Saturday, December 22, 2007

John McCain - Straight Talking Surge is Working!

The New York Times fed internet snitch Matt Drudge some political stink-bombs last week expecting John McCain to fold like a Stanford Math Major/Internet Poker Dweeb playing five card stud with Doyle Brunson.

Huge Hat Tip to John Rubery's Marathon Pundit! Way to go. Rubes!

NoTimes story this morning, Drudge-O, but John McCain took the leash off of National Pit-bull lawyer Bob Bennett and yesterday, got out in front of the allegations. Sounds like Michael Flatley v.The Serial Skank- No Contest, but another golden moment in American litigation legal legend. Could be straight talking stare down time for the New York Times but those ink-slingers have a history of getting their britches yanked down with the truth. No shame - No sales, I guess.

Anyway - The Straight Talking John McCain Campaign is Surging!

Even the Brits are getting it; check this out from The Telegraph:

A new poll published yesterday placed him equal with Mitt Romney in New Hampshire, the north-eastern state whose primary is held on Jan 8. Just weeks ago Mr McCain trailed his rival by more than 10 points.

He has also been endorsed this week by both of Mr Romney's hometown newspapers in Boston, a significant blow to the former Massachusetts governor.

The Boston Herald, a conservative tabloid which also circulates in neighbouring New Hampshire, said of Mr McCain: "There are times in this nation's history so perilous that they cry out for a steady, experienced leader, a person so trusted that we would put the fate of this country in his hands. This is one of those times, and Sen John McCain is that person."

At the age of 71 Mr McCain has been dubbed the "comeback kid". The phrase was coined by Bill Clinton in 1992 when he came second in New Hampshire and went on to sweep through the subsequent primaries.

The same state could be the long-serving senator's base for victory. In 2000, Mr McCain beat George W Bush in New Hampshire by a wide margin only to be overtaken quickly in states further south.

Largely because of his strong performance then, the senator started out the primary campaign a year ago as the Republican front-runner only to appear washed up in the summer amid claims of mismanagement and a poor fundraising performance.

But his consistency on Iraq has paid off. From the outset of the war, Mr McCain opposed Donald Rumsfeld's strategy, arguing that more troops were needed. He supported the surge of 30,000 US troops when others were dismissing it as too little too late, and has made tackling Islamic extremism a central part of his platform.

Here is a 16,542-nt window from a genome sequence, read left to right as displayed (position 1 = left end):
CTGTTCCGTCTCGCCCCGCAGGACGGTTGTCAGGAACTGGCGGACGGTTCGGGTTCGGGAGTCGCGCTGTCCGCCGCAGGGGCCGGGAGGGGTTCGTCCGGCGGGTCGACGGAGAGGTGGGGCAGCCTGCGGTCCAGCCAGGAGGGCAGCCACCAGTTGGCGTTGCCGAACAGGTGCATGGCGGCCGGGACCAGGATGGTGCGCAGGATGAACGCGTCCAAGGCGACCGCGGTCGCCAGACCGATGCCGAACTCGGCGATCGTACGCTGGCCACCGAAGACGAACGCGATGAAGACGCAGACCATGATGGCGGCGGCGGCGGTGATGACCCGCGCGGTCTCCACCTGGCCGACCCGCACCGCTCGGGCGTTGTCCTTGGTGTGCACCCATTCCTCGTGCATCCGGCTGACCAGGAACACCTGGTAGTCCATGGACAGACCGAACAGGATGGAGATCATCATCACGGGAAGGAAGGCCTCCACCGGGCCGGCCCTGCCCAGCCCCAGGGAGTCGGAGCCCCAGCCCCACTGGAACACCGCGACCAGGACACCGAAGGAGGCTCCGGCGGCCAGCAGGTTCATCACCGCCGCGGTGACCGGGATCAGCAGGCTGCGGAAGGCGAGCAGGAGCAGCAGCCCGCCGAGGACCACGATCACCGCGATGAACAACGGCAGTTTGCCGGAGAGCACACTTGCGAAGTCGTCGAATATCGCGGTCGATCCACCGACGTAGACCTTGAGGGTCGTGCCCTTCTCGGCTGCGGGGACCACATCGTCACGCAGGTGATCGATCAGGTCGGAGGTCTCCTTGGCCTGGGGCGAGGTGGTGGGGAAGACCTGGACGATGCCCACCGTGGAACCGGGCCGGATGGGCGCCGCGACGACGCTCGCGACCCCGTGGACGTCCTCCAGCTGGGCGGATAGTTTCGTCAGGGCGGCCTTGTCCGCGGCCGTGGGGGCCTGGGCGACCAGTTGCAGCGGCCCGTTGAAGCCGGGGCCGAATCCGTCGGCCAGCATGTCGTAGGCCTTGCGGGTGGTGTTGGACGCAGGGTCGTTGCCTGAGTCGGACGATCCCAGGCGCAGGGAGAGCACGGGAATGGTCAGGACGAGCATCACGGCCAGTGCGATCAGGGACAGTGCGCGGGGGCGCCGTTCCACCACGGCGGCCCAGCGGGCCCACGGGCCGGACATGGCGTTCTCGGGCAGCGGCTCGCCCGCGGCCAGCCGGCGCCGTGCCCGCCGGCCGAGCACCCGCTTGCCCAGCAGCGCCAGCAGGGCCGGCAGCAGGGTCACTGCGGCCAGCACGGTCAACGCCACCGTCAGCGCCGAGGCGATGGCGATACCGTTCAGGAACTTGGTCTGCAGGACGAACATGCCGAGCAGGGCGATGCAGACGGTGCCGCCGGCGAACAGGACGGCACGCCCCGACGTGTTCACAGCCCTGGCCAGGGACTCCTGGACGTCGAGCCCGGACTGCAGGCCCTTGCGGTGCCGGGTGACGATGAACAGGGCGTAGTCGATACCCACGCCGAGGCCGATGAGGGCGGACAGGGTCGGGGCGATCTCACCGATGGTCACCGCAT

He told the Wall Street Journal recently: "This is a seminal moment in American history. We've got a long way to go. Al-Qa'eda is on the run but they're not defeated."

Meanwhile his own wartime heroics - he was a North Vietnamese prisoner of war for five years - has continued to underpin his credibility as a national leader.

Mr McCain has also benefited from the lack of a clear favourite in the Republican field capable of attracting both the evangelical and economic branches of the party, as Mr Bush was able to do.

He has given up hope of winning Iowa, the conservative Midwestern state that votes on Jan 3. But a victory there for Mike Huckabee, the southern Baptist minister who is weak in New Hampshire, could enfeeble Mr Romney and open the door to Mr McCain.

"I really don't like that," he said this week of the "comeback kid" nickname. "But things are turning around."

The race in New Hampshire is particularly hard to predict as registered independents are allowed to vote in either the Democratic or Republican primary and form the largest bloc of voters. They are renowned for making up their mind at the last minute.

Therefore the endorsement this week of Joseph Lieberman, an independent senator who normally votes Democrat, gave another timely boost.

Mr Lieberman, who was Al Gore's vice-presidential candidate in 2000, said he chose his longtime Senate colleague because he had the best shot of breaking partisan gridlock in Washington.

"The status quo in Washington is not working," he said.

BTW - Just my south side Chicago Dinny Dimwit's opinion - but can the McCain crew get the press to LAY Off the 'The Comeback Kid' tag line? Bubba Clinton beat that one to death - along with the trust the American People vested in him.

I better put a call into Illinois McCain Chairman Jim Durkin and maybe he can apply a little of that Chicago Catholic League level of convincing to the pencil neck geek crowd from Medill School of Journalism here in the Midwest. Naw, They get all of their stories from The Chicago Reader ( a local free press) anyway.

Click my post title for the San Francisco Chronicle Story on The Straight Talk Surge - It's working!

1 comment:

Bill Baar said...

I have a feeling a fight with the NYT will only help McCain.